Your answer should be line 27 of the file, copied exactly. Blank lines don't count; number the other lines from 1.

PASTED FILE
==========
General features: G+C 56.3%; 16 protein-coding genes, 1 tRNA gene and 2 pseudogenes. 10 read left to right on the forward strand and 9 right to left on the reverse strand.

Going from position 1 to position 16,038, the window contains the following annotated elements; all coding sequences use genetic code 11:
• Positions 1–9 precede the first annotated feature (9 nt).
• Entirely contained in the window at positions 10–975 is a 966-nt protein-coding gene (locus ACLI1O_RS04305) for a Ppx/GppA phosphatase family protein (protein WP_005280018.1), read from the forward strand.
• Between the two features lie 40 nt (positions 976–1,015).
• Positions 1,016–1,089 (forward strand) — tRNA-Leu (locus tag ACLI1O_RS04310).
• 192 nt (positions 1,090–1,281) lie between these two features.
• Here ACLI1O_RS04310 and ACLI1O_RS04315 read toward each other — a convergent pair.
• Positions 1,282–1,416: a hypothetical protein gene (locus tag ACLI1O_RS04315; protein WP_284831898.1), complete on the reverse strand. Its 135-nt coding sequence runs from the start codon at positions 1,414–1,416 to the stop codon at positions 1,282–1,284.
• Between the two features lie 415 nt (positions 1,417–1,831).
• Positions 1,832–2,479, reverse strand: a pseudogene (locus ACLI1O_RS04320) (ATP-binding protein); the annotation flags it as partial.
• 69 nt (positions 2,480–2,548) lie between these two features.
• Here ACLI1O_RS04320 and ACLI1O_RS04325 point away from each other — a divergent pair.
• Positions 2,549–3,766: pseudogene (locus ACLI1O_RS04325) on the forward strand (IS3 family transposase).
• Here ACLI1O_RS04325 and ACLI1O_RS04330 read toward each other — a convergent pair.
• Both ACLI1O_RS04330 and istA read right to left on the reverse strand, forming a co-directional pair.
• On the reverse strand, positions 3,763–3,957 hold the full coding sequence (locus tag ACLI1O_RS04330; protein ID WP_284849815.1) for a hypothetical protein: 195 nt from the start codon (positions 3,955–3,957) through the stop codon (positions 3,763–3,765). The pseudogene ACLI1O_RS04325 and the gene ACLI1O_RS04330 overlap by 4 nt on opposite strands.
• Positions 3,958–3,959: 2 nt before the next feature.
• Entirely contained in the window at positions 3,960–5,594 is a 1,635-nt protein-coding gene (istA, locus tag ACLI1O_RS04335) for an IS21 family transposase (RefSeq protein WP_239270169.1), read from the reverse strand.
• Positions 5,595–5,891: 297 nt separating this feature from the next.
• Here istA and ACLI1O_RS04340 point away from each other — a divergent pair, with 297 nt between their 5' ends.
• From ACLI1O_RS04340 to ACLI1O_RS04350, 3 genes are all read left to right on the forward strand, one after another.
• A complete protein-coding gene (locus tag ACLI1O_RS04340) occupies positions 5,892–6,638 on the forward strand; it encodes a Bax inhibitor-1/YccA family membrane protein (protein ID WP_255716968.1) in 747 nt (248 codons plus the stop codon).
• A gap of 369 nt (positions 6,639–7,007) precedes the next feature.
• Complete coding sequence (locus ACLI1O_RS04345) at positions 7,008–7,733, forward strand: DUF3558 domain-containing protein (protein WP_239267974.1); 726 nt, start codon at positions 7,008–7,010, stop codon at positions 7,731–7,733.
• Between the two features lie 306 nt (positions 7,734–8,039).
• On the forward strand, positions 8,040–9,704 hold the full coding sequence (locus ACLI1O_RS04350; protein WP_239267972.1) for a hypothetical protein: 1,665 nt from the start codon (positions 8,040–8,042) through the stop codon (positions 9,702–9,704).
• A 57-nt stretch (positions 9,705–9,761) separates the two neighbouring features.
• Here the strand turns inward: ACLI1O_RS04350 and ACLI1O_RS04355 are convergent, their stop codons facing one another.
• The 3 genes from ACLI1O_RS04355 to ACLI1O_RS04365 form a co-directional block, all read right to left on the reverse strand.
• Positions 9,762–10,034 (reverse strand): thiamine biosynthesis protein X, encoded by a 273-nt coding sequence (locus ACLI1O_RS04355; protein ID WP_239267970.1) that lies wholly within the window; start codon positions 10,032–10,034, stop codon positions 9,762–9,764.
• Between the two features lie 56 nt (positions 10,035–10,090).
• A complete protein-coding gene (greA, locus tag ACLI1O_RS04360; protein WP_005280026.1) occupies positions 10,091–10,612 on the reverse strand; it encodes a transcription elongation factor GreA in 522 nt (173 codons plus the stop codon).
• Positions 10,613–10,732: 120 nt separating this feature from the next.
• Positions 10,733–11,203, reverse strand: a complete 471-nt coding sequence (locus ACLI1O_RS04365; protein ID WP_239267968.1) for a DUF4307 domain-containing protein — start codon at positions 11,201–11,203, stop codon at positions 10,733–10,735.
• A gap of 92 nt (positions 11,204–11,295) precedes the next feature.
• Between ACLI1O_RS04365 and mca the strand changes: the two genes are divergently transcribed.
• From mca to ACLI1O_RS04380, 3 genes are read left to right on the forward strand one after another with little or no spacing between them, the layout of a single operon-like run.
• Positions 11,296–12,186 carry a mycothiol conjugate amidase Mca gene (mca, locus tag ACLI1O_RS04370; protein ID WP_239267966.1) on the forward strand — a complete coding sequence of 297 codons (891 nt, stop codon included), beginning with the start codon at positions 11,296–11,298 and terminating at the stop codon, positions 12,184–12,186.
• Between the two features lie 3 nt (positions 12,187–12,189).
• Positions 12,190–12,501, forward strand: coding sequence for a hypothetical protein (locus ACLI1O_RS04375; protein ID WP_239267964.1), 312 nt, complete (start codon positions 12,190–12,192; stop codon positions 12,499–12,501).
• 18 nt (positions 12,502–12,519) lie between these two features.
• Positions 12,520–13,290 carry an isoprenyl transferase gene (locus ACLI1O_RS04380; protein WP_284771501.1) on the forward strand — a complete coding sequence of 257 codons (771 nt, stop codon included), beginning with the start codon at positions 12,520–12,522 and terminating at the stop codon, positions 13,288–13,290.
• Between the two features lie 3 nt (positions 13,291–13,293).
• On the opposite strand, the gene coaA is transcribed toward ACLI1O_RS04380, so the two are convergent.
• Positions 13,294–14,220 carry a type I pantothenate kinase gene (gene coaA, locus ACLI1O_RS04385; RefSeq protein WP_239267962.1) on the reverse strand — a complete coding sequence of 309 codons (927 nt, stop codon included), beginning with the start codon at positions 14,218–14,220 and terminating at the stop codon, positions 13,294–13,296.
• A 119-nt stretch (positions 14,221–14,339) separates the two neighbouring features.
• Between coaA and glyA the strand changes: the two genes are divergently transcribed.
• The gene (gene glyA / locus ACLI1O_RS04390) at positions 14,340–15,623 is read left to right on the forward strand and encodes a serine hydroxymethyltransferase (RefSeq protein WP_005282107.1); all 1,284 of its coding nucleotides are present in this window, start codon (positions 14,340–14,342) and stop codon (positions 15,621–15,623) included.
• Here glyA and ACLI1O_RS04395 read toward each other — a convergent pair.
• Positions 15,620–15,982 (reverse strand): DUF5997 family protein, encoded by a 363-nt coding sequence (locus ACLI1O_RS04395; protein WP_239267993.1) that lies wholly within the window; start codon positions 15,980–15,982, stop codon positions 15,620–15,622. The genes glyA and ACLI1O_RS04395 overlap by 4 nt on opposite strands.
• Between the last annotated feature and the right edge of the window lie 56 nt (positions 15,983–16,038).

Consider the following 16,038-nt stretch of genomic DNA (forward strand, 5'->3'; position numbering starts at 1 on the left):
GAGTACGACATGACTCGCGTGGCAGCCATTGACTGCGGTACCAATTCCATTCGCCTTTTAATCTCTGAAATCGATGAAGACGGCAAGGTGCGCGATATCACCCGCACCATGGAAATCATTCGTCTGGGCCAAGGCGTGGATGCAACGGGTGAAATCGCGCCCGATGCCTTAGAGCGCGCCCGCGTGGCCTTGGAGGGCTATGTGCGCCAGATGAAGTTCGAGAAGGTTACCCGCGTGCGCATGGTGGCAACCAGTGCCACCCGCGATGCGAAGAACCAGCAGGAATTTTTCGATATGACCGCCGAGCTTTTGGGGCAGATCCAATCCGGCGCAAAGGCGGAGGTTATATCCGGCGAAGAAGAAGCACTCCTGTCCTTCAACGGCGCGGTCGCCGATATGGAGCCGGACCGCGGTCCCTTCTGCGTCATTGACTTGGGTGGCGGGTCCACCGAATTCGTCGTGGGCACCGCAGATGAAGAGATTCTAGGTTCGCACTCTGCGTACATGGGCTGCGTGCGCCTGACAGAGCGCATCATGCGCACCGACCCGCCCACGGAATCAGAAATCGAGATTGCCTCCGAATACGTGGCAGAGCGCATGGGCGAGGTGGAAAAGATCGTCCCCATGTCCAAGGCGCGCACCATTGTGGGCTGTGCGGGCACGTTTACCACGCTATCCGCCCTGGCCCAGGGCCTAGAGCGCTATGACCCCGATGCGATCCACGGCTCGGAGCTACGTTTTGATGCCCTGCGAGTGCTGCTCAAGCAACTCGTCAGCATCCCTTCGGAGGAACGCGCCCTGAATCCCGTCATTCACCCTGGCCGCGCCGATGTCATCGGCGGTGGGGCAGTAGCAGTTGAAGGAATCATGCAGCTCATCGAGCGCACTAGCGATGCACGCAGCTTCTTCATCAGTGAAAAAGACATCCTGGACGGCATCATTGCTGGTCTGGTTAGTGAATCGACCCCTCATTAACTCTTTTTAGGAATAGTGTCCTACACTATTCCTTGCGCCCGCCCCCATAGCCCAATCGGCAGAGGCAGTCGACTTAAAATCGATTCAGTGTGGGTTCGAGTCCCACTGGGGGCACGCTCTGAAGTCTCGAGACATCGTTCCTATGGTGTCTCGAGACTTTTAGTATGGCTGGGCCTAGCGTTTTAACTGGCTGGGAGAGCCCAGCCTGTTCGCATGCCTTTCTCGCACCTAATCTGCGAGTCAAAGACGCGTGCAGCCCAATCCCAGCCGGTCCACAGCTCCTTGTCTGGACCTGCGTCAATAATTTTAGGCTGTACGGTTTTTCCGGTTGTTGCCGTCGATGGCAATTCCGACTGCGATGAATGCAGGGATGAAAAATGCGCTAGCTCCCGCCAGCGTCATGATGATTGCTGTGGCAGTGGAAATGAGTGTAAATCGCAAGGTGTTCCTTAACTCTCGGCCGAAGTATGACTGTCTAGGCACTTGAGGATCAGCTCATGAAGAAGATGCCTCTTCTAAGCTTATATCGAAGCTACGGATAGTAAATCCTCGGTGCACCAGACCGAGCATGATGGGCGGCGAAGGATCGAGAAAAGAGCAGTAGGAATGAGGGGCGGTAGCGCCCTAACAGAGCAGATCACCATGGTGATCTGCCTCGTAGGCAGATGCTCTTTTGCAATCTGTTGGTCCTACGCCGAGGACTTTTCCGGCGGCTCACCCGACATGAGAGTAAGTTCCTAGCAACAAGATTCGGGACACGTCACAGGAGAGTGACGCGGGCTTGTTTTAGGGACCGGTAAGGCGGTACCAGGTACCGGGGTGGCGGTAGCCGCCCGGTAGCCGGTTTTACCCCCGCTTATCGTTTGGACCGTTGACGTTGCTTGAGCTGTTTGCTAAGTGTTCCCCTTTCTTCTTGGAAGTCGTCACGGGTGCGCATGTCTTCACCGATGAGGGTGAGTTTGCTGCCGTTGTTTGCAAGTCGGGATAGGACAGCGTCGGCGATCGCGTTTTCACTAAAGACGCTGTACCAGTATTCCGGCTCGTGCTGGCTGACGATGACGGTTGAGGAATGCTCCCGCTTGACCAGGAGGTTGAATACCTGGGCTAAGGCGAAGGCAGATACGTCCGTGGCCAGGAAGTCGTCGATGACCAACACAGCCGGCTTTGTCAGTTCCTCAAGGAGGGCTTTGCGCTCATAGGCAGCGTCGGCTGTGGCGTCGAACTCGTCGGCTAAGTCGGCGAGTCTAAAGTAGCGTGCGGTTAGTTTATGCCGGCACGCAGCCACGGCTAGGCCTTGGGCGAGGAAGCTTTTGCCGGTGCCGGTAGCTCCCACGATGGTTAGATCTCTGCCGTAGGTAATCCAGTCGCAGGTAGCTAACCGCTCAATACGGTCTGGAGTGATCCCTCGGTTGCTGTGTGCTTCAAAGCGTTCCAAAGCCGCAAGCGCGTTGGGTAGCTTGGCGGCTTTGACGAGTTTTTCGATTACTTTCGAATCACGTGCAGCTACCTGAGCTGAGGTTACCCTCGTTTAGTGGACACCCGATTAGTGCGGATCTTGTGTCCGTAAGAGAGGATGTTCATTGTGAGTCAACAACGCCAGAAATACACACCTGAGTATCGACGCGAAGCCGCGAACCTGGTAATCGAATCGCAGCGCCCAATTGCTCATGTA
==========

• On the forward strand, positions 8,040–9,704 hold the full coding sequence (locus ACLI1O_RS04350; protein WP_239267972.1) for a hypothetical protein: 1,665 nt from the start codon (positions 8,040–8,042) through the stop codon (positions 9,702–9,704).